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1a) not so sure, because it could be x+(+3)

But yeah, gcc throws an error

If you put the parenthesis it works




He didn't put it into parenthesis.


I know that, I'm using parenthesis to explain what the compiler "might think"


No decent compiler would attempt to correct that by adding parenthesis!


It's not about a parenthesis. It's about the compiler not understanding all valid possibilities.

x+ +3 works.

x++3 doesn't.


OK, I take it back. That's logical.

Technically speaking though, the compiler could see it as x+ +3, but it could equally see it as x ++3, which has two compiler errors: firstly, that's not actually a valid expression, and secondly (at least as I checked in the C99 standard, under section 6.5.3.1 on postfix increment and decrement operators) the lvalue must be modifiable.

All I guess I'm saying here is that it could technically be a typo which leads to invalid syntax, or it could be technically correct, so most compilers will treat it as a syntax error.

Someone above said that gcc was being "closer to the standard", but the standard never attempts to cover this particular corner case. So the gcc devs have done something, to my mind, quite sensible. They treat it as a possible syntax error because it could either be:

  x+ +3;
  x++ 3;
  x ++3;
I'm more interested in how it handles x+++x; - I'd imagine that it's a syntax error. It could be:

  x++ + x;
  x + ++x;
  x+ + +x;
The C99 standard doesn't actually explain how to handle this. Perhaps they believe you shouldn't be so daft.

I'll stand by original statement that it's a syntax error and most good compilers will treat it as such, even if it is logical to treat x++3 as x+ +3.

Edit: scratch that ALL completely. I forgot about operator precedence.

If you take x++3, then suffix increment is a higher operator than suffix decrement and addition. In other words, the compiler will always try to evaluate the expression as

  x++ 3;
In other words, it's a syntax error. It can never evaluate to x + +3, because that's at a lower operator precedence.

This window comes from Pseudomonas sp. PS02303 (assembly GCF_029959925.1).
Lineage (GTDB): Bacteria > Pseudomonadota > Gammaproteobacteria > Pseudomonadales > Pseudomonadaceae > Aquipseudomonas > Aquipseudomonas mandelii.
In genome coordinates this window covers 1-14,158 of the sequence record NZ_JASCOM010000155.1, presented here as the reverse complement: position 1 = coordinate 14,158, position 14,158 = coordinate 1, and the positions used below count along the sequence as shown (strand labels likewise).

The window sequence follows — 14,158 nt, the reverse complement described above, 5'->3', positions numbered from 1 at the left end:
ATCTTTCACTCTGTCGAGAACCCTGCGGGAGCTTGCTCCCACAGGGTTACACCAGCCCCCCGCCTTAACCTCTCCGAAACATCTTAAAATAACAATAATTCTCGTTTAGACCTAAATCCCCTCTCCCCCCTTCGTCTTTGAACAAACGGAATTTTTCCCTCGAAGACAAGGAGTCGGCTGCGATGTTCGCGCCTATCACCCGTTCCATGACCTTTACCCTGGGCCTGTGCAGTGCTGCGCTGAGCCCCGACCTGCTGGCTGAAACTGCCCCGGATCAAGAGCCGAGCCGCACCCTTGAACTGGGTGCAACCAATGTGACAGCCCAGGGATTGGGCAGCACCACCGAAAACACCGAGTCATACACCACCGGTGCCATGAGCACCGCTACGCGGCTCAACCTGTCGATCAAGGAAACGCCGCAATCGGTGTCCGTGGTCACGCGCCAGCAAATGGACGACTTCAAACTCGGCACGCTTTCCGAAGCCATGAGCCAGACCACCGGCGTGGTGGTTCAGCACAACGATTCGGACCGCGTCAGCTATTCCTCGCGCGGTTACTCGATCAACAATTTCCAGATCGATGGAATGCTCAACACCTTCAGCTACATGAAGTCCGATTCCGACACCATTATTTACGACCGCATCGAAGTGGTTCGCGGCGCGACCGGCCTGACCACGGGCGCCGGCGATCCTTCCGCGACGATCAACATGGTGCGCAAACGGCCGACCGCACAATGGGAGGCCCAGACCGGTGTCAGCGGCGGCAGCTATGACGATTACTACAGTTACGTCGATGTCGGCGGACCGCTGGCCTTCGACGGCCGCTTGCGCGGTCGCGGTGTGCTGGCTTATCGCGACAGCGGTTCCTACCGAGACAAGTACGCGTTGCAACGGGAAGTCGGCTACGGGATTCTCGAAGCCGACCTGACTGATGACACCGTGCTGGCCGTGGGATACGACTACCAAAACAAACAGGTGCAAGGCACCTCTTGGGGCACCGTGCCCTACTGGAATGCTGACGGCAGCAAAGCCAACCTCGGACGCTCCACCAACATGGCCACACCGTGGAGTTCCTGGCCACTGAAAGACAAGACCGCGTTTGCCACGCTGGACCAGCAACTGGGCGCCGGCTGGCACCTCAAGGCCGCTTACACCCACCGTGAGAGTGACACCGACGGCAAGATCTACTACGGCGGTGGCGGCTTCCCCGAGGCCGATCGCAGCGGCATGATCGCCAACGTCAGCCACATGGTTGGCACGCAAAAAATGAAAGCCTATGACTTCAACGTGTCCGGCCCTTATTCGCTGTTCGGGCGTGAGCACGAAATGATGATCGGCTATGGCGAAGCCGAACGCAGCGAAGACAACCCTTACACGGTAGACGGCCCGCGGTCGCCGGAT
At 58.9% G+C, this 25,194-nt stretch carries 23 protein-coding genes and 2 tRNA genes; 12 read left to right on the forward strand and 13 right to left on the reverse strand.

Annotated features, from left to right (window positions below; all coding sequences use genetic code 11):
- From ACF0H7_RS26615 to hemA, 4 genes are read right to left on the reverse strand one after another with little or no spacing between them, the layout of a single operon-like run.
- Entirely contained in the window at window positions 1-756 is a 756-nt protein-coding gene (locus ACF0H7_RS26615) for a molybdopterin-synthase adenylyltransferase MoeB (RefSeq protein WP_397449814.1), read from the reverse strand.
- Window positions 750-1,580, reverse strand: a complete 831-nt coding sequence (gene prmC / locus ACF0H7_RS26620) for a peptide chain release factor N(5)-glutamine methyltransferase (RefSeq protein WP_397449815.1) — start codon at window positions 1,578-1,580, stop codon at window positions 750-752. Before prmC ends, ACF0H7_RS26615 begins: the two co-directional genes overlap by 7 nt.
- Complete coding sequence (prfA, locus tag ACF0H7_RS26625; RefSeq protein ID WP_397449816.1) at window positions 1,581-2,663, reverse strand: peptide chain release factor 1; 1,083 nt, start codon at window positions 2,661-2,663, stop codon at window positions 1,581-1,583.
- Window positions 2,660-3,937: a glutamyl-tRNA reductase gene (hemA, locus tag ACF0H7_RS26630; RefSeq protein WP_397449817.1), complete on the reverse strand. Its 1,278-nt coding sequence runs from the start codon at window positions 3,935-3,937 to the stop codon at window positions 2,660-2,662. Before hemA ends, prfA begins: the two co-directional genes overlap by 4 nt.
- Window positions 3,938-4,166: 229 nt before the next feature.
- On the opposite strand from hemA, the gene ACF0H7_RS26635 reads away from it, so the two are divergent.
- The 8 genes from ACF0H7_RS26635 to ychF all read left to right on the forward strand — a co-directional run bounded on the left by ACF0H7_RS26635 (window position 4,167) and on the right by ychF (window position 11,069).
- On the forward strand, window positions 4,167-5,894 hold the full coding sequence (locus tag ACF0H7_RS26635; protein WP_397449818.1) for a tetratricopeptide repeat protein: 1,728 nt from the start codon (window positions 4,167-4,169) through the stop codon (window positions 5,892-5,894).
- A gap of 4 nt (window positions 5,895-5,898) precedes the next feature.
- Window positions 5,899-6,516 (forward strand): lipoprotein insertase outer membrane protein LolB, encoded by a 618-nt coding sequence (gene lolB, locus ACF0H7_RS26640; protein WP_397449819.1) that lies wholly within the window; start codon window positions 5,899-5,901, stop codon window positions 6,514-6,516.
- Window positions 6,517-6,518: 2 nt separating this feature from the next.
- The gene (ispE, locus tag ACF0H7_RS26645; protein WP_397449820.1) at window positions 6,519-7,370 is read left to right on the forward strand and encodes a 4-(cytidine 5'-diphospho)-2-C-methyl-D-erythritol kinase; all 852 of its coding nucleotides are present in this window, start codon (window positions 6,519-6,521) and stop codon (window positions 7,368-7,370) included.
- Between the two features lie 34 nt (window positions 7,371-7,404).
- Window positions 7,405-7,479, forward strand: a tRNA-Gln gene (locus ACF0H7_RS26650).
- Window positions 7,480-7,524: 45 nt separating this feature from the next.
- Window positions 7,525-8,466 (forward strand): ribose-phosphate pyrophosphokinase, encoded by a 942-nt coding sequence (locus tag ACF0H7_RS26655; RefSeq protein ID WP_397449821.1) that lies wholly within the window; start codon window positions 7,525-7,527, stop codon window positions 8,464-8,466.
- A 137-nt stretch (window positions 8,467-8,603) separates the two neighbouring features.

Thus, it's a syntax error. Take that, downvoter of my original comment.

Edit x2: Definitive answer is here: https://news.ycombinator.com/item?id=5200523

Some days it just doesn't pay to get out of bed... :-)


Thanks for the pointer to my answer :-)

Similar text to that C++ text is in C99 at 6.4 [Lexical elements], paragraph 4. Paragraph 6 considers the example x+++++y (which is similar to your example), noting that it is to be parsed as x ++ ++ + y. (I guess it uses distinct variables x and y to avoid any distractions due to sequence point issues -- which are immaterial here as the thing fails to parse anyway.)


Sometimes I think that the C and C++ standards authors entered into the IOCCC before they wrote the examples :-)


> but it could equally see it as x ++3

What it could see is not a valid argument. A compiler could "see" all kinds of absolutely valid situations as invalid, but it doesn't.


Give me an example.


It could see

    5//3 
as two division operators and throw an error, but it considers it a comment (to be fair, comments are probably removed by a pre-processor).


No, it couldn't. That's a comment, and only a comment. It can't be anything else. Do you have any other examples?


It also works if you add a space:

    x+ +3;
I always thought the unary plus operator is a complete waste, and shouldn't be implemented. I can't imagine a situation when it's needed.

EDIT: technically, it's a bug in GCC. It sees "x++" and assumes it's a unary increment, followed by a hardcoded 3. It definitely should consider that it's an addition followed by a unary plus (which has higher precedence than addition). But I guess it's an ambiguous syntax, and GCC is just being strict.


This is not a bug in GCC. The compiler is required to interpret this as the syntactically-invalid "y = x ++ 3 ;" by the common so-nicknamed maximal-munch property of lexers for various languages. In the 1998 C++ standard, this is in section 2.4/3:

"If the input stream has been parsed into preprocessing tokens up to a given character, the next preprocessing token is the longest sequence of characters that could constitute a preprocessing token, even if that would cause further lexical analysis to fail."

This is the same reason why (prior to C++11) nested templates have to be written with an excess space: "std::vector<std::list<int> > foo". (C++11 has a lexer hack to allow a >> token to be valid here and equivalent to two > > tokens.)

For this ++ example, if you want the valid parse, you get to put the space in yourself, just like we're used to for nested templates. This is the trade-off for having a fast mostly conceptually-separate lexer.

Unary plus is nice if you want to write out the symmetry in things like "int signum[] = { -1, 0, +1 }" and I expect there are meaningful uses in ensuring desired conversions occur in some overloading situations (though there would of course be a case for being explicit...).




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